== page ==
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Electricians are at risk of serious health issues from asbestos use in electrical products and construction materials. Asbestos exposure is the sole cause of mesothelioma — a deadly cancer that many electricians have developed from unsafe working conditions. In some cases, electricians were exposed to asbestos every day of their working lives.

Fact-Checked and Updated by: Jenna Tozzi, RN

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Electricians and Asbestos Exposure

Electrical trades were highly susceptible to asbestos exposure during its peak use. Asbestos was considered a perfect substance to use in manufacturing electrical products.

It’s lightweight, stable and an excellent insulator for thermal transfer of heat and cold. Asbestos also has neutral conductivity, making it the ideal insulator for coating electrical wires.

Over the course of seven decades, multiple generations of electricians worked in asbestos-filled environments. Many electricians developed mesothelioma. It is only caused by inhaling or ingesting asbestos fibers.

Asbestos is Now a Known Danger

Until the early 1980s, most electricians didn’t know how volatile asbestos exposure was. Today, a large number of electricians employed during the mid-20th century are at great risk of developing this deadly cancer.

How Electricians Were Exposed to Asbestos

Electricians worked with large quantities of airborne asbestos fibers at all types of job sites. This exposure occurred from the 1920s when many building products contained asbestos and were present where electricians worked.

Many electricians worked on construction, maintenance, repair, and renovation sites. Their work required them to cut through asbestos-insulated wires and walls stuffed with asbestos.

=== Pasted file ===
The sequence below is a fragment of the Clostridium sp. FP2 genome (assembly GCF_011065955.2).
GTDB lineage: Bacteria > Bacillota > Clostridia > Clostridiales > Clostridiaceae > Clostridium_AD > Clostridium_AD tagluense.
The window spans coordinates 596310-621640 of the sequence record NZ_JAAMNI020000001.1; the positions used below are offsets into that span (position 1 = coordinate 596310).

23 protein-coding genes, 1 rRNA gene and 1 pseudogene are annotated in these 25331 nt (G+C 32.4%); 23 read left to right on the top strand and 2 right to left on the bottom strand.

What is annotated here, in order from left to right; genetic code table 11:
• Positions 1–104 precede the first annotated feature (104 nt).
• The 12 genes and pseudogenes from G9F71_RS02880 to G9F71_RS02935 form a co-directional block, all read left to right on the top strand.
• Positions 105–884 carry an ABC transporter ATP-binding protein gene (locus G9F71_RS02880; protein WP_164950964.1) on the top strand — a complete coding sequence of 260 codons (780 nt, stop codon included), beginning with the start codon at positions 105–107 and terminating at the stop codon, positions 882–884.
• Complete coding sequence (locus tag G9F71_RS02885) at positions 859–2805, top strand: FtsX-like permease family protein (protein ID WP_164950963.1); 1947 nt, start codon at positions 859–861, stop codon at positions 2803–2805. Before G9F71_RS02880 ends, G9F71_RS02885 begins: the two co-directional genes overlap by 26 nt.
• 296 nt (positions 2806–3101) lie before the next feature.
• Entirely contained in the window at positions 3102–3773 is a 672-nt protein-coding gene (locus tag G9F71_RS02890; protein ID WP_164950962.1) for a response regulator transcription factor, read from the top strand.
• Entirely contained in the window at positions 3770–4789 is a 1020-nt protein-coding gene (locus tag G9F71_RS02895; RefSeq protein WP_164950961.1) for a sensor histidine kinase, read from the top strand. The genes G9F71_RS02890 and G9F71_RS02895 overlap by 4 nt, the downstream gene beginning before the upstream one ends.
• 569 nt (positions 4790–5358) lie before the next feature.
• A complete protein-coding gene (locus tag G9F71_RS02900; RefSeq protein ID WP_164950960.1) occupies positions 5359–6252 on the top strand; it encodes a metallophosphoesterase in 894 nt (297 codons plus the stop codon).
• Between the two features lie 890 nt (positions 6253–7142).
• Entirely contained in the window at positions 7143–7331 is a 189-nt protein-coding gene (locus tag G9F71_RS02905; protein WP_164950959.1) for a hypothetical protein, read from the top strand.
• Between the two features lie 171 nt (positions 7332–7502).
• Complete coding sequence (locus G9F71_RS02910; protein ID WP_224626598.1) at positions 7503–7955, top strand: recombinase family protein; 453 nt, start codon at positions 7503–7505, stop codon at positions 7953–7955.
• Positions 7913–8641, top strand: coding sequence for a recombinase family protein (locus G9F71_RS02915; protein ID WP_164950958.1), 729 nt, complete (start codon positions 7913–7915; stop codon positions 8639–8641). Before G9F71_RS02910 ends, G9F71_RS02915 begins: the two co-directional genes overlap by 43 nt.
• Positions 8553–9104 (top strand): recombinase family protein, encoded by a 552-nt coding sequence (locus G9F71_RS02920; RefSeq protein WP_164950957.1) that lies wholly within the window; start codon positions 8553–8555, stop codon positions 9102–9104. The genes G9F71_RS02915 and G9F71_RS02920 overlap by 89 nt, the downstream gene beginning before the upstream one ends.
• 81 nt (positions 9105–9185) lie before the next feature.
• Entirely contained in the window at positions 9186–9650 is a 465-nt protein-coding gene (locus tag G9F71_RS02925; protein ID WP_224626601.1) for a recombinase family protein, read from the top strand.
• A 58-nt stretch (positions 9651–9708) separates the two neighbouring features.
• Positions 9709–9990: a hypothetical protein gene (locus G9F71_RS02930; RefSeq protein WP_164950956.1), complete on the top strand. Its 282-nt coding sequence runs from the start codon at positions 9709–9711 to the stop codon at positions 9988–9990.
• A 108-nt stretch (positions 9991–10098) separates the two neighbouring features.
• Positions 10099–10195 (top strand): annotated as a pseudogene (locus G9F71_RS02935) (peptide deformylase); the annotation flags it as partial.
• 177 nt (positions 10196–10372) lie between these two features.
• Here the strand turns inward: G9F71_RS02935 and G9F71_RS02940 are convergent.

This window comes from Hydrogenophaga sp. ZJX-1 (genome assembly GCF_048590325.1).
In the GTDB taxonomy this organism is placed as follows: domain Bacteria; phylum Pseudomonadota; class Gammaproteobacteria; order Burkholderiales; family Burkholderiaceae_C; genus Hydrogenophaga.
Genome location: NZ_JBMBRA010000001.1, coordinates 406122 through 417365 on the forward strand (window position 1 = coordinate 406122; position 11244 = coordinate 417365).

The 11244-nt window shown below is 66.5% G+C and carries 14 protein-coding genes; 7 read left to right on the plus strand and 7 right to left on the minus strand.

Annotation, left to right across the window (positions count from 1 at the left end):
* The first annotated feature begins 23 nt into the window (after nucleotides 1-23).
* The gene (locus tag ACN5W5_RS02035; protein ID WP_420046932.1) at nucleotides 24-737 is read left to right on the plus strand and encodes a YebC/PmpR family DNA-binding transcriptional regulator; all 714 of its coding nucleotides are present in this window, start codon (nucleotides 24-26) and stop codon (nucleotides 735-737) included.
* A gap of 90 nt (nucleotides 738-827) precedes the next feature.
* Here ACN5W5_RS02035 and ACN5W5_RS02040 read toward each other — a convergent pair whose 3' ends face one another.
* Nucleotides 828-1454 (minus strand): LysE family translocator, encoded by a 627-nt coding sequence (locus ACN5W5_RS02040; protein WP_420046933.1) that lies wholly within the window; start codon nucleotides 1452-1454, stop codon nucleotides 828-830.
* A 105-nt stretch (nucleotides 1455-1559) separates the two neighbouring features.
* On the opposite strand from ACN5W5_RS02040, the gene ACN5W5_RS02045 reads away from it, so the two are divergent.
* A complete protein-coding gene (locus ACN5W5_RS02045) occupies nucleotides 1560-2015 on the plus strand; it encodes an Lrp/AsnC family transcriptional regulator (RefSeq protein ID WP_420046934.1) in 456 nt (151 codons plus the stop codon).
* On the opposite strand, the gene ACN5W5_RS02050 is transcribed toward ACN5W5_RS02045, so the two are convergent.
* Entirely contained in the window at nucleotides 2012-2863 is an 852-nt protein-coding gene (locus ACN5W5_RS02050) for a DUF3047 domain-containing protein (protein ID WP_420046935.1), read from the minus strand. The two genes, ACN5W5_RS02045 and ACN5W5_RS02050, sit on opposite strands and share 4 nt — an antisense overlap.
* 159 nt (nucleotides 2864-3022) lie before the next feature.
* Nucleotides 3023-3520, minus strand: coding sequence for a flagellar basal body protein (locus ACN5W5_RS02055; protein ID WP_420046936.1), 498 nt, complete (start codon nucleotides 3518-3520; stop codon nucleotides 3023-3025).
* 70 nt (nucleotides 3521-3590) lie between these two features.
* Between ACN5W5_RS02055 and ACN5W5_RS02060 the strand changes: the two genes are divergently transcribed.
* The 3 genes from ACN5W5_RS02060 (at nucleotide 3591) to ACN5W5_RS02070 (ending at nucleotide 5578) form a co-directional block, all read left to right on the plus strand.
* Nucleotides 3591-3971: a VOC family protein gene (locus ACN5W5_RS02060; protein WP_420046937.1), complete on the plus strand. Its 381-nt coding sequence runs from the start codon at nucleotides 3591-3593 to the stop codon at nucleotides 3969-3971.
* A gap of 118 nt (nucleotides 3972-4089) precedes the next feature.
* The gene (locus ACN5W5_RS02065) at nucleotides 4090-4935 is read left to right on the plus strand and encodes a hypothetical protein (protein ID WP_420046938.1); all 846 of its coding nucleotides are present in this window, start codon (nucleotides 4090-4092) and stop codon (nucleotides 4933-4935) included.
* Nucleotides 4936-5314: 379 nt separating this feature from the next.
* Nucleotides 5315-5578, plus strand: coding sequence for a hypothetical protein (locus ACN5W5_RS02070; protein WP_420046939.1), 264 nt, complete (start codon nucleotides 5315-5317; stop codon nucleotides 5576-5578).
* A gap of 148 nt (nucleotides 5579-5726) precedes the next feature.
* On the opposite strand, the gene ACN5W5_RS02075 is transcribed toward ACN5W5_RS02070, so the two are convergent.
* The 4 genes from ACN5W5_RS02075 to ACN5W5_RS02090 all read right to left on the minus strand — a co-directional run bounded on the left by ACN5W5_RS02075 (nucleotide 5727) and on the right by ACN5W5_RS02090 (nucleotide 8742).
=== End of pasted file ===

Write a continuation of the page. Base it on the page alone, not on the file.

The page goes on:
Electricians Disturbed Asbestos Fibers

Every time they handled asbestos materials, electricians sent tiny fibers airborne. Workers who inhaled these dangerous fibers could later suffer from life-threatening health problems.

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Asbestos Products Used in Electrical Work

Many electrical products were formerly made with asbestos, including:

Overall worksites also exposed electricians to all sorts of asbestos products as many other building products of the time contained asbestos.

Paints, glues, and sealants contained asbestos particles that filled the air from cutting, shaping, and installing.

Construction sites also had asbestos in:

  • Flooring and tiles
  • Roofing
  • Siding
  • Wall insulation
  • Wallboard and millboard

Wires and cables weren’t the only electrical products containing asbestos. Asbestos linings and washers insulated breaker boxes and contact terminals.

Electric ducts or raceways were filled with asbestos to prevent fires from electrical shorts. Even an electrician’s clothing and tools were made with asbestos to insulate them from electrocution.

Electrician Careers

Every American jurisdiction requires electricians to be trained and certified. Electricians go through a period of apprenticing before being licensed to work on their own.

Ticketed electricians are called journeymen. This trade-qualification has been in place since the 1800s when electrical systems began.